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Patricia Jean (Lee) Melby: Pat Pat

Memorial for Patricia Jean (Lee) Melby

Born in Fargo, North Dakota on Feb. 23, 1929
Departed on Mar. 23, 2017 and resided in Cortez, CO.
Memorial Service: Saturday, Apr. 8, 2017
2:00 pm
Please click on the links above for locations, times, maps, and directions.

Patricia Jean (Lee) Melby, long-time resident of Cortez, passed away quietly on March 23, 2017, at the age of 88, after a lengthy battle with Alzheimer's Disease. In the face of her illness, she never lost her sweet smile, her quiet laughter, and her joy in being surrounded by her children, their spouses, and her many grandchildren and great-grandchildren.

Pat was born on February 23, 1929 to Nels and Olga Lee in a birthing home in Fargo, North Dakota. Her curly locks were the envy of her two older sisters, Wanda and Gwen. Her parents were of modest means, working tirelessly in a laundromat to make ends meet. Her sister Gwen recalls incredibly cold winter walks to school together in their early years and ice-skating on lakes in the cold North Dakota tundra with ill-fitting second-hand or borrowed skates. The Great Depression had a profound influence on Pat—the strong work ethic present in her family of Norwegian roots taught her to stretch a dollar almost beyond its capacity in those economically-deprived years. She was the consummate recycler well before it was in vogue. She learned to sew her own clothes, often from patterns she created from scratch, an avocation she continued throughout most of her adult life. Her children were the benefactors of her creative artistry—Halloween costumes and prom and wedding dresses were more often crafted at home than purchased commercially. The forest green leisure suit with extravagantly wide lapels and manila-colored stitching with attendant bell-bottomed cuffed trousers she created for one of her boys (circa 1970) was initially the source of envy among his siblings, but later the focus of sarcastic humor as fashions changed.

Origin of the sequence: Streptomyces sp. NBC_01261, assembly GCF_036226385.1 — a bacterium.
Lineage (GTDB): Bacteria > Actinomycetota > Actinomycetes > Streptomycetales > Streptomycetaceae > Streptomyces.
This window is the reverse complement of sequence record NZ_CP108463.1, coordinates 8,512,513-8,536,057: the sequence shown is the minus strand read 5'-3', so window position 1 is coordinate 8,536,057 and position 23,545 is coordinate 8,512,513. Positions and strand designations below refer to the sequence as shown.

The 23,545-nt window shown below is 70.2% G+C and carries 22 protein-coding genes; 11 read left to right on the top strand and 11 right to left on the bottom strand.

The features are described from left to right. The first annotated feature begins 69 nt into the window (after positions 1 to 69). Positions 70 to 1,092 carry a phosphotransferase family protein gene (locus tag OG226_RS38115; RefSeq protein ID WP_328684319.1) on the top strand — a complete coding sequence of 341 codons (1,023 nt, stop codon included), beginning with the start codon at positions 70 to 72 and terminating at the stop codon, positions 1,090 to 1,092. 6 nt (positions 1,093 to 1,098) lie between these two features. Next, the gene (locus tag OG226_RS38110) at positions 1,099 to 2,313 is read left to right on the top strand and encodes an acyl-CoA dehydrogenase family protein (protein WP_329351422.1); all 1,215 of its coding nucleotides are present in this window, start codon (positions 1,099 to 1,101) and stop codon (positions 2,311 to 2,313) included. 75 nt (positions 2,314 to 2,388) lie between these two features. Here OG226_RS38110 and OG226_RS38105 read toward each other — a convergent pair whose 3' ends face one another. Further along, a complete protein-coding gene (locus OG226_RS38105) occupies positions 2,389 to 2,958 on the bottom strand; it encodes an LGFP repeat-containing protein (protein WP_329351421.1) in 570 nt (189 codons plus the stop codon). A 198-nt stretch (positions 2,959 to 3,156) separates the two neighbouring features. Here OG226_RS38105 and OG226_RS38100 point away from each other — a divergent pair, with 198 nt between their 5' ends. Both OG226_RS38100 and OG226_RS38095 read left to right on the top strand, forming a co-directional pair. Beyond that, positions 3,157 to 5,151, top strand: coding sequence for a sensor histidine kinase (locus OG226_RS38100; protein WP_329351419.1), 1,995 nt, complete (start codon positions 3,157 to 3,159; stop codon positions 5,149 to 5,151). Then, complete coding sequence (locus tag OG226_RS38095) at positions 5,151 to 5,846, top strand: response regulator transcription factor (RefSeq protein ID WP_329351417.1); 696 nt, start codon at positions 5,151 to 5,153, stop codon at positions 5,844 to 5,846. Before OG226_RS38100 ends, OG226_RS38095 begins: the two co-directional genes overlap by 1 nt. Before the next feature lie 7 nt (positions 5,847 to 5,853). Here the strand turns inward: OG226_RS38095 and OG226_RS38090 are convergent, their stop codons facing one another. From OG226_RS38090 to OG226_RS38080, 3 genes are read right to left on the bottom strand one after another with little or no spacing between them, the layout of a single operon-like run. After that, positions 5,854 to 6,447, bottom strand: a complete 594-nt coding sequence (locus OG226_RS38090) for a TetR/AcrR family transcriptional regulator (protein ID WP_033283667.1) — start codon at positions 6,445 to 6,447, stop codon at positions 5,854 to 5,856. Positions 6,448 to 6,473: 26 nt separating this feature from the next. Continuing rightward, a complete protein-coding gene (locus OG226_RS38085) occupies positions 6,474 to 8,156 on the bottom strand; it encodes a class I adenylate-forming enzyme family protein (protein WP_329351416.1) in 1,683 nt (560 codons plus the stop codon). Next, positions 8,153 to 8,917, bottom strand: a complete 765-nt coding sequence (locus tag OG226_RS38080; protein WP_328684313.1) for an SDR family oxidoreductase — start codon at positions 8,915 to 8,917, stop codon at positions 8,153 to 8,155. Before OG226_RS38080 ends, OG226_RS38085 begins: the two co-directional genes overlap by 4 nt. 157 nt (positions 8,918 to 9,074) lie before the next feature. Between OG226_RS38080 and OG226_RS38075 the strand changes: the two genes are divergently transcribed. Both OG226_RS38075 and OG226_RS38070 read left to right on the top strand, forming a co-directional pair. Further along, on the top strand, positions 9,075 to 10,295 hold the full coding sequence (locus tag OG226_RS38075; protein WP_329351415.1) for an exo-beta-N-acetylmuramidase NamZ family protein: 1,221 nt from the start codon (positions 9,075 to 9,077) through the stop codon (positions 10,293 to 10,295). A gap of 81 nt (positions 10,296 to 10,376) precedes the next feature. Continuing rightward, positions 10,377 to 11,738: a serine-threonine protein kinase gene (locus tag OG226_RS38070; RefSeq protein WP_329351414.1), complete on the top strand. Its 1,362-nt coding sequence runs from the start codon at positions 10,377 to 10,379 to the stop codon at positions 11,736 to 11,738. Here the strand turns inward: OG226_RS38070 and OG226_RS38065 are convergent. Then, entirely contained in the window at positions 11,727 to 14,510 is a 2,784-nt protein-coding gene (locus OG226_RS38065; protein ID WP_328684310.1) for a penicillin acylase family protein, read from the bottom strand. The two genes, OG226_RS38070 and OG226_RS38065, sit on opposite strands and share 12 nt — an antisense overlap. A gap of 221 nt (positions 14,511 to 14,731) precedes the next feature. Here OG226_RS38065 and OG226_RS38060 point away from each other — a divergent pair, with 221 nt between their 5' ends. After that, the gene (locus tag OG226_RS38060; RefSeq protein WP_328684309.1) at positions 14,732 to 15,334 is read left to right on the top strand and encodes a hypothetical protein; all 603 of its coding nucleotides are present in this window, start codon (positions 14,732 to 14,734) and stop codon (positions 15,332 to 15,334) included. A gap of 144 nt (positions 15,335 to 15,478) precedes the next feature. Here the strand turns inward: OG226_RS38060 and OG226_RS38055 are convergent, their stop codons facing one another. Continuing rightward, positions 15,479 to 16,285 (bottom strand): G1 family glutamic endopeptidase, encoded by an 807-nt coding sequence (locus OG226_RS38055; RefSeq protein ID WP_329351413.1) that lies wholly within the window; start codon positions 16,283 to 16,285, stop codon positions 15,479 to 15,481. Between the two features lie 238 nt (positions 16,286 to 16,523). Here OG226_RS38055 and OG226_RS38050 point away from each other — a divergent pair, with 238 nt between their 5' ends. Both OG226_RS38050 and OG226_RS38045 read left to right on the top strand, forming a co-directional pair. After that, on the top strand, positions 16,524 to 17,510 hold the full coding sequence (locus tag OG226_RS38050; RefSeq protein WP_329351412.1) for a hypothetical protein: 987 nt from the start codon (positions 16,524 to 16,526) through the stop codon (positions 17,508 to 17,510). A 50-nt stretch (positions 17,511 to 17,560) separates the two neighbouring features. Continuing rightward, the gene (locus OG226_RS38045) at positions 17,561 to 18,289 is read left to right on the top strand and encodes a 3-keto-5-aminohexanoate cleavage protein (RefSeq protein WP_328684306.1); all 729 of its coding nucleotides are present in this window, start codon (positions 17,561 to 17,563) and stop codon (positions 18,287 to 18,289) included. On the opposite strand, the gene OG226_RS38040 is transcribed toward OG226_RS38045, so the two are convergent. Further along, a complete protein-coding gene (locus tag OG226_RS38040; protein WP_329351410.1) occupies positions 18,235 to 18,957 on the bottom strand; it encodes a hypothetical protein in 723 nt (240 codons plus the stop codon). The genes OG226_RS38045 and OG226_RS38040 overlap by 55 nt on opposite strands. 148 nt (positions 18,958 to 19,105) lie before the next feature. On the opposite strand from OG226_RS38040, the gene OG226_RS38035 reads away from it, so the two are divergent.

As a young woman, Pat seemed destined to remain in the upper Midwest. She graduated from Fargo High School in 1946 and then attended North Dakota College of Agriculture (now North Dakota State University) for two years as an art major. While riding on a city bus to campus one day, she caught the fancy of young architectural student, Clayton Melby, who had recently returned from serving in the Navy during WWII. The bus became a venue for more than casual conversations as the romance blossomed between the two portfolio-toting students. They were married on September 2, 1948 in St. John's Lutheran Church—the same church where Pat was confirmed as a child. After the wedding, she and Clayton moved from North Dakota to the west—first to Berkeley, California so he could finish his college degree at the University of California and then later to New Mexico and finally to Cortez in 1957, where they established residency for the remainder of their lives. She quickly fell in love with Montezuma County and the beauty of the nearby San Juan Mountains, especially when adorned by golden aspens in the fall and deep snow in the winter. These scenes were the focus of many oil and water color landscapes painted in her spare time, which now decorate the homes and offices of her children.